UB Ed, I did wade through all the threads you linked, and found brief references to Art Thieme using a "Helpinstill" and Songster Bob (I think it was) using a "Woodpicker". It seems that they're not very popular around here.

Are transducer and contact synonyms?

Spaw, I've looked over the PUTW website a few times and am still confused as to how they basically work. The thin rectangular shape suggested to me that they are a variety of under-the-saddle pickup - but it seems that you can also tape and untape them to the top if you want to? Or is that even the standard way to use them? Would you call PUTW a contact pickup? I tried reading their preamps page and didn't understand a frigging word.

What's a preamp? Will it fit into my case's compartment? Do you have to be smart to use one?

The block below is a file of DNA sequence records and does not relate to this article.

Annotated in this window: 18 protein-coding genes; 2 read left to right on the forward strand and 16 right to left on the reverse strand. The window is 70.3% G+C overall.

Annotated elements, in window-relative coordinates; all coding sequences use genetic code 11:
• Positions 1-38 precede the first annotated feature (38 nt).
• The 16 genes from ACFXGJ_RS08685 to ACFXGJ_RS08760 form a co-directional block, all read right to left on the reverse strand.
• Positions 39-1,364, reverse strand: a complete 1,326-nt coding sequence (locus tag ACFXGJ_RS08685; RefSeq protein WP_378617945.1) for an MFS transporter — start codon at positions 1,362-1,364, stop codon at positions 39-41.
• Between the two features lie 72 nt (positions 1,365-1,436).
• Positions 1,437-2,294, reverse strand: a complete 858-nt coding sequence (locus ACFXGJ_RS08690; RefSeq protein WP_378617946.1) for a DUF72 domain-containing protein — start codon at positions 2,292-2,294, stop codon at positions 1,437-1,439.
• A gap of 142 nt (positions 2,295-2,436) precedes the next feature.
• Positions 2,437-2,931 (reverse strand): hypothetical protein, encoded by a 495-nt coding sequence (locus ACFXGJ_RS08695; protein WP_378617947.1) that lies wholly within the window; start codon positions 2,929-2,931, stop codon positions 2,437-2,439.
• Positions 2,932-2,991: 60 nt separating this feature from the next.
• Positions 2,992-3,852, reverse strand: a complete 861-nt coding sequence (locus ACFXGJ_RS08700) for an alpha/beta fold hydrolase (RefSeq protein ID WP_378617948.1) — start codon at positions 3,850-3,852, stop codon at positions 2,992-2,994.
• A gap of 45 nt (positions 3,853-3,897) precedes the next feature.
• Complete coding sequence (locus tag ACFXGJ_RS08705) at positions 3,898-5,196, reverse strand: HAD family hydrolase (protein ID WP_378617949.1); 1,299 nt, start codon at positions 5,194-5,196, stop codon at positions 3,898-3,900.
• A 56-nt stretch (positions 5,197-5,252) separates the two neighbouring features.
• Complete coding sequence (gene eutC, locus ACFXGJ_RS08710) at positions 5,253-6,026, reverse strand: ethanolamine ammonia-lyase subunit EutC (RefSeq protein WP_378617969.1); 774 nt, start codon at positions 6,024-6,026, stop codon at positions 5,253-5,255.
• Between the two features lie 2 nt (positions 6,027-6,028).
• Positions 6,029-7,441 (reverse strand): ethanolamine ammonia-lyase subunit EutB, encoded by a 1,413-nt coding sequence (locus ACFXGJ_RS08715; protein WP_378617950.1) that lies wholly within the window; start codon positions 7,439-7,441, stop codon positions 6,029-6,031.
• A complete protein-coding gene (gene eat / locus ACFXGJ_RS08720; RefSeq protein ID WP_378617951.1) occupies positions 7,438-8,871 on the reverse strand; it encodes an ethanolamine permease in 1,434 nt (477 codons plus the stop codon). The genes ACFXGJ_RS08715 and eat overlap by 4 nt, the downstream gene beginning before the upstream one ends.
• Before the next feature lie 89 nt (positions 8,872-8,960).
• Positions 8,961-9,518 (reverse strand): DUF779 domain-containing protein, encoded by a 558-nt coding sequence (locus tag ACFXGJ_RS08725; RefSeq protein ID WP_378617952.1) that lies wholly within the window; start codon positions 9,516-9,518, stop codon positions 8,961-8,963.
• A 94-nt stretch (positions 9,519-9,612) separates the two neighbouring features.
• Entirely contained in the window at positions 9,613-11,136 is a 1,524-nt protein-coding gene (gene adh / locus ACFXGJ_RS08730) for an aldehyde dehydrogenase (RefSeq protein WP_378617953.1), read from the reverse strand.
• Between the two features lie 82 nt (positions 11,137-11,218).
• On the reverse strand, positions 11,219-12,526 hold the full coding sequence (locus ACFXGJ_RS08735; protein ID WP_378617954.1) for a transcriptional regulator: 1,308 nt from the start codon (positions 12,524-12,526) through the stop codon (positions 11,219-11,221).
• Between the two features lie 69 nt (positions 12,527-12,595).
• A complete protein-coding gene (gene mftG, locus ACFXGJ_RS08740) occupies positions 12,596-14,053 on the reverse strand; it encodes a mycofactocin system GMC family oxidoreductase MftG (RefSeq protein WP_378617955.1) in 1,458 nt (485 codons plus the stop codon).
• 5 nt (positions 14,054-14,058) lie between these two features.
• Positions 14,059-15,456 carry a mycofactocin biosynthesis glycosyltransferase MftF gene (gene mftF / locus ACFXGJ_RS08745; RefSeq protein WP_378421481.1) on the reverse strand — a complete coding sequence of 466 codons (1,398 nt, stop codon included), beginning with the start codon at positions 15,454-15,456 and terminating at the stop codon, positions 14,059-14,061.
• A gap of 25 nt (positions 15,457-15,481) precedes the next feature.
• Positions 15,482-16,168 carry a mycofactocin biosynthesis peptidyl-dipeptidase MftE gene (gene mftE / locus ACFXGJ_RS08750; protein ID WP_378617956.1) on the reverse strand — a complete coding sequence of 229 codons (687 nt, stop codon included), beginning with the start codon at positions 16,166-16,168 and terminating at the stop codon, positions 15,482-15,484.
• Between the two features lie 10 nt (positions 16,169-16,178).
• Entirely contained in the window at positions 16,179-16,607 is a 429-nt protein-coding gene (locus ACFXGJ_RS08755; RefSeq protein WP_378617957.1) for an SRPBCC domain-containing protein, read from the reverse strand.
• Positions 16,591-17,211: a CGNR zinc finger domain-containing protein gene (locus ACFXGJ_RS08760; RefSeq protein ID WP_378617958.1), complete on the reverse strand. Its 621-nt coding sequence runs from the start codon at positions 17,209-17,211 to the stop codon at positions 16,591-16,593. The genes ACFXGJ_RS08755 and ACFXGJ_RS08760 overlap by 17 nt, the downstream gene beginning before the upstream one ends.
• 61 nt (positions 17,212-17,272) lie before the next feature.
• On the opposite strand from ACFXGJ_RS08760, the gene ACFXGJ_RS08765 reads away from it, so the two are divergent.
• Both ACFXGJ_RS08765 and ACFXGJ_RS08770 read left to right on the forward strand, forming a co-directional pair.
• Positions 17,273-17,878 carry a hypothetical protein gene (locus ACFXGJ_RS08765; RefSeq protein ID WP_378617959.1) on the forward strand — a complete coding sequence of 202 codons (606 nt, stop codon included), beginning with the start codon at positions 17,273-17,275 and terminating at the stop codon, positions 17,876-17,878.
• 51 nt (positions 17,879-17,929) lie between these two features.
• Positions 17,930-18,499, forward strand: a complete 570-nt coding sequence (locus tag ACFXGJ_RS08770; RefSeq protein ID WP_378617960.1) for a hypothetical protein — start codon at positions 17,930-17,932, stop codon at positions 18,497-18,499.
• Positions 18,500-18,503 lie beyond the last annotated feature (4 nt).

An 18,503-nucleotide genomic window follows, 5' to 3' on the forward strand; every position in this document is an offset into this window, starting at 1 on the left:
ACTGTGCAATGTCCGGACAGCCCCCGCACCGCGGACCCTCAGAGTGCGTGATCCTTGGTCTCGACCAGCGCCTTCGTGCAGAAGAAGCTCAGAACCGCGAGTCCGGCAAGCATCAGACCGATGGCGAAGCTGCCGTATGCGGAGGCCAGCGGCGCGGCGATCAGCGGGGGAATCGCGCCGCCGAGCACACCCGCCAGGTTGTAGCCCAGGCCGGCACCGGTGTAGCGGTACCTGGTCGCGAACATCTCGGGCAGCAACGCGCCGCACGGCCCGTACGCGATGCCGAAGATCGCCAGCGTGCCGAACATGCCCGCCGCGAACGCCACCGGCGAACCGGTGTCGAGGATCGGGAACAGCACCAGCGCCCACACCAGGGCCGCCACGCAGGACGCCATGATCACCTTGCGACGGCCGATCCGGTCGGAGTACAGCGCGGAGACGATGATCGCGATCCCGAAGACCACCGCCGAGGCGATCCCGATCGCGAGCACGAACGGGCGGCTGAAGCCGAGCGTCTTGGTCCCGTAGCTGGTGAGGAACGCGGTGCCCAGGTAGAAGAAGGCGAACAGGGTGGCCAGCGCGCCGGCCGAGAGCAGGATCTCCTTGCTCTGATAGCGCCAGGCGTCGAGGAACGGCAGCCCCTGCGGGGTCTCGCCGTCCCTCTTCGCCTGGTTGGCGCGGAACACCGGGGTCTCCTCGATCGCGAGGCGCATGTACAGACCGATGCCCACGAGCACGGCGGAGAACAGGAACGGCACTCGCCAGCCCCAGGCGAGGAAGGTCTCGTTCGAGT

WS, Grab, and Rick: when you talk about finding the perfect place to stick the thing on, is this a one time experiment, or does it take a lot of time and trial and error every time you put it on? I'm wondering if it would be feasible to switch the pickup from guitar to fiddle and back again in the middle of a show while casually discussing my navel. Or do people even shift around the pickup on a guitar between songs to make different songs bassier or treblier?

Use small words, I've spent most of my life trying not to think about this kind of thing...

Thanks, Marion

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Subject: RE: Let's keep some contact w/music please!
From: Grab
Date: 13 Jul 01 - 12:12 PM